Apparently the New York Times and the Baltimore Sun hate children. Both have published early reviews of Harry Potter and the Deathly Hallows, perhaps with spoilers -- I don't know because I refuse to read them. Indeed, the Grand Rapids Press deserves a big raspberry for printing the New York Times review in the news section, albeit with a warning.
Thursday night on MSNBC's Countdown With Keith Olbermann Keith interviewed the reviewer for the Baltimore Sun. She explained that unlike the case of an embargo, where the publisher gives them an early review copy, they got their copy "through legitimate means" and therefore (a) had no obligation to abide by any embargo and (b) an obligation to their millions of readers to... oh bullshit!
A reporter for the Baltimore Sun got a copy on Tuesday because the discount place he pre-ordered from shipped early. That distributor is going to be sued by Scholastic. Though the reporter didn't do anything to fascilitate early delivery, the distributor broke their agreement with Scholastic, so it isn't exactly free and clear, above board, virtuous "through legitimate means".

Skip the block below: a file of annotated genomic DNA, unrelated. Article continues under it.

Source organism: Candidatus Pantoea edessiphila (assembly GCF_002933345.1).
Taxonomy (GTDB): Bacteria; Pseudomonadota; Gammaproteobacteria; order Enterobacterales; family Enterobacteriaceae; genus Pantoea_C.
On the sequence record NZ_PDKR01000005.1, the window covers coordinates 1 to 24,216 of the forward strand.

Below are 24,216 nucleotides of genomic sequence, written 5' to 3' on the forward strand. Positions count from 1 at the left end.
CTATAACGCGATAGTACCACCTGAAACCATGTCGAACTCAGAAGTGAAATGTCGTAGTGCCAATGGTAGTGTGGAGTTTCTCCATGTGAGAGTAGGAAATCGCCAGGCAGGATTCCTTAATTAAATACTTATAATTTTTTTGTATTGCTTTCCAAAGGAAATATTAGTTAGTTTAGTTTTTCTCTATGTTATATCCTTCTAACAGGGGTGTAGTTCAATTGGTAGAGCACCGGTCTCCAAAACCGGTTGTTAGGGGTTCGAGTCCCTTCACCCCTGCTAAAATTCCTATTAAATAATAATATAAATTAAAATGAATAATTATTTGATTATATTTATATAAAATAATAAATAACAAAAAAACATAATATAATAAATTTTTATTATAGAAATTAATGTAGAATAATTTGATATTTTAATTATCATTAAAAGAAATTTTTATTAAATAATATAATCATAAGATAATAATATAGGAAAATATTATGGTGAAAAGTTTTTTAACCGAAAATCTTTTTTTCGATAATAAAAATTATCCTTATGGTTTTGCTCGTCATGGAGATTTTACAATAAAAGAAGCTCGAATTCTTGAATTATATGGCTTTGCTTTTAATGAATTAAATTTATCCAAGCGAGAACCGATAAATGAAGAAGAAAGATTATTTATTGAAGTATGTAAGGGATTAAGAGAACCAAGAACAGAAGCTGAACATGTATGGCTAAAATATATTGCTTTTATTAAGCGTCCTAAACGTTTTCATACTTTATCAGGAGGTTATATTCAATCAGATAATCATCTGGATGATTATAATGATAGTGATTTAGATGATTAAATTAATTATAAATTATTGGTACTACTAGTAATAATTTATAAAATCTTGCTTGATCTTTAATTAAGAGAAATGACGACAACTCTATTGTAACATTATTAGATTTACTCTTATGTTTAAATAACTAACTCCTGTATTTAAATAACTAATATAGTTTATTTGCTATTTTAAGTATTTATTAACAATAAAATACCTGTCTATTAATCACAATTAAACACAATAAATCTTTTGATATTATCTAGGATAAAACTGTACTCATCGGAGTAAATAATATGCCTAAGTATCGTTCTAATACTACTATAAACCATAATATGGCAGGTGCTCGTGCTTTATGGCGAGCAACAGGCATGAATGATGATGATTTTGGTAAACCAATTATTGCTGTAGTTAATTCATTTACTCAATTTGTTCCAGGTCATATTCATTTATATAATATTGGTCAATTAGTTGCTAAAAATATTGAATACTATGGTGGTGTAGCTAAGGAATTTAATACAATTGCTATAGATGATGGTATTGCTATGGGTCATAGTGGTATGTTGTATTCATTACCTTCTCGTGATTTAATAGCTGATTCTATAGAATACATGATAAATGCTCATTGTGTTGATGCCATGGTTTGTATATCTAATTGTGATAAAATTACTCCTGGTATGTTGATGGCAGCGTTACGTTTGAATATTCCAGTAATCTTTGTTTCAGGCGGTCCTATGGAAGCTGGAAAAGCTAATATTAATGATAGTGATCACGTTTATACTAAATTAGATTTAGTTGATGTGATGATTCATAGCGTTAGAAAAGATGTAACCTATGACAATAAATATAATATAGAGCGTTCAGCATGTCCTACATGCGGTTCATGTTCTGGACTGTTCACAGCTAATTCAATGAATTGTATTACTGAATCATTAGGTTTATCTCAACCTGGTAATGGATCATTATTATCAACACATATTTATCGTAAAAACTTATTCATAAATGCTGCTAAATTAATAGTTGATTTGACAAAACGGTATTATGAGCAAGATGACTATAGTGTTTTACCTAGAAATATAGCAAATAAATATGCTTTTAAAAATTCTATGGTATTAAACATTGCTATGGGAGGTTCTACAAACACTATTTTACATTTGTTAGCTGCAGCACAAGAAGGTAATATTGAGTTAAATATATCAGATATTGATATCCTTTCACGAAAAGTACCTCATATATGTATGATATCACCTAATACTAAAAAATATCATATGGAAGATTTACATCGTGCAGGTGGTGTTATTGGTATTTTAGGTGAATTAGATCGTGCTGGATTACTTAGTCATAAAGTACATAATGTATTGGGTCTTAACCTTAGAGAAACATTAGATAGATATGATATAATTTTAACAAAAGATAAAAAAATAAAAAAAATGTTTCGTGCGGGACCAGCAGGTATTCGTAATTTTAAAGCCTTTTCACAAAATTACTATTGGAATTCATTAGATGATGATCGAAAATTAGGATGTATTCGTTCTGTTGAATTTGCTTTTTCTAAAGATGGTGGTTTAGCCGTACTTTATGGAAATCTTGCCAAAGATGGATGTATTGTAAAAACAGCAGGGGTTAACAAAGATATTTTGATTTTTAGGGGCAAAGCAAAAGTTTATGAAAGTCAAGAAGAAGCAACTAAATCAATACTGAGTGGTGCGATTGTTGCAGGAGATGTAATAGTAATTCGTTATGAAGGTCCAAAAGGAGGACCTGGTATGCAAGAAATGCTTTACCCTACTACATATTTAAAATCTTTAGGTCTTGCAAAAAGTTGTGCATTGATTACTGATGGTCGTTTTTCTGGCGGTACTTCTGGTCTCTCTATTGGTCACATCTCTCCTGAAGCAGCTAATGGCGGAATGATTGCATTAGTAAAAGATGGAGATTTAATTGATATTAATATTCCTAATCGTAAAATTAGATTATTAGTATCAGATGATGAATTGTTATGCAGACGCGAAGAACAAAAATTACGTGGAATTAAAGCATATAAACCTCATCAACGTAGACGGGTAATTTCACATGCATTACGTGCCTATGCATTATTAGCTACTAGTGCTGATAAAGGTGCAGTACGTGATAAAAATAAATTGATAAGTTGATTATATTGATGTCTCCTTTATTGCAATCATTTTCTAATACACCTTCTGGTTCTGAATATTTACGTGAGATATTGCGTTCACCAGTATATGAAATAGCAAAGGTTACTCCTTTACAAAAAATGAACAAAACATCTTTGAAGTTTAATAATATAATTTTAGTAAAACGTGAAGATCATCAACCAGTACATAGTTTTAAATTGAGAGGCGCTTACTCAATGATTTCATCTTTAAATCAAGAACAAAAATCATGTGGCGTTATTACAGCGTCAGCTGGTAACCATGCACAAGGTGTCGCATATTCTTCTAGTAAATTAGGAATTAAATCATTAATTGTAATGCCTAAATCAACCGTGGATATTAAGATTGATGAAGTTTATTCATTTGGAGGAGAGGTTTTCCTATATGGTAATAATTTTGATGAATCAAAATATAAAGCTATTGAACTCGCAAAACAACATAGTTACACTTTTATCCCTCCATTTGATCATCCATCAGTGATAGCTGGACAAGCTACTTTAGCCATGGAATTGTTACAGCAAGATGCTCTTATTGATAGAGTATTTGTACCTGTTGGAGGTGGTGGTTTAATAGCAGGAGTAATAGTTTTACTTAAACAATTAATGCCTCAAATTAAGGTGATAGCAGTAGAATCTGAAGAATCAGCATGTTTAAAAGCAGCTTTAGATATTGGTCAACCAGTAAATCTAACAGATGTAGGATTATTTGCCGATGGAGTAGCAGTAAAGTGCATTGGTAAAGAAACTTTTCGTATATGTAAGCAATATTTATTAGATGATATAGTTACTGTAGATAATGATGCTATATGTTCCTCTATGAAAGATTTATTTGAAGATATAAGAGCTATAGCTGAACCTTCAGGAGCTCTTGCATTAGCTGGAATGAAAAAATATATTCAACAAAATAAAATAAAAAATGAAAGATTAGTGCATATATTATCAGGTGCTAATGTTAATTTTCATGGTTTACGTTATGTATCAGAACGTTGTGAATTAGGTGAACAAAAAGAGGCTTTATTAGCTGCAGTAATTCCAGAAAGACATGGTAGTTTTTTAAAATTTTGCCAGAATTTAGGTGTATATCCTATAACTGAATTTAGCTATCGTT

You KNEW What You Were Doing
Why are these American newspapers choosing to fuck with children? While it isn't an outbreak of world peace or anything like that, to the 12 million people who are expected to get copies tomorrow or shortly after, the release of the "last" Harry Potter book is a big deal. Why do you want to spoil it? Even if your review contains no spoilers -- we don't want to hear it. It's not like the people getting the book on Saturday are going to not buy it, turn it back in, if you print a negative review. So what's the point?
Once I Was Proud of You
I was always astonished that most of the media reviewers managed not to give away the movie The Sixth Sense. That allowed the movie to build in popularity for several weeks -- and made it enjoyable to go and watch it a second time, only now armed with knowledge.
Ohmygod, You Killed Kenny
Why oh why couldn't you've been nice?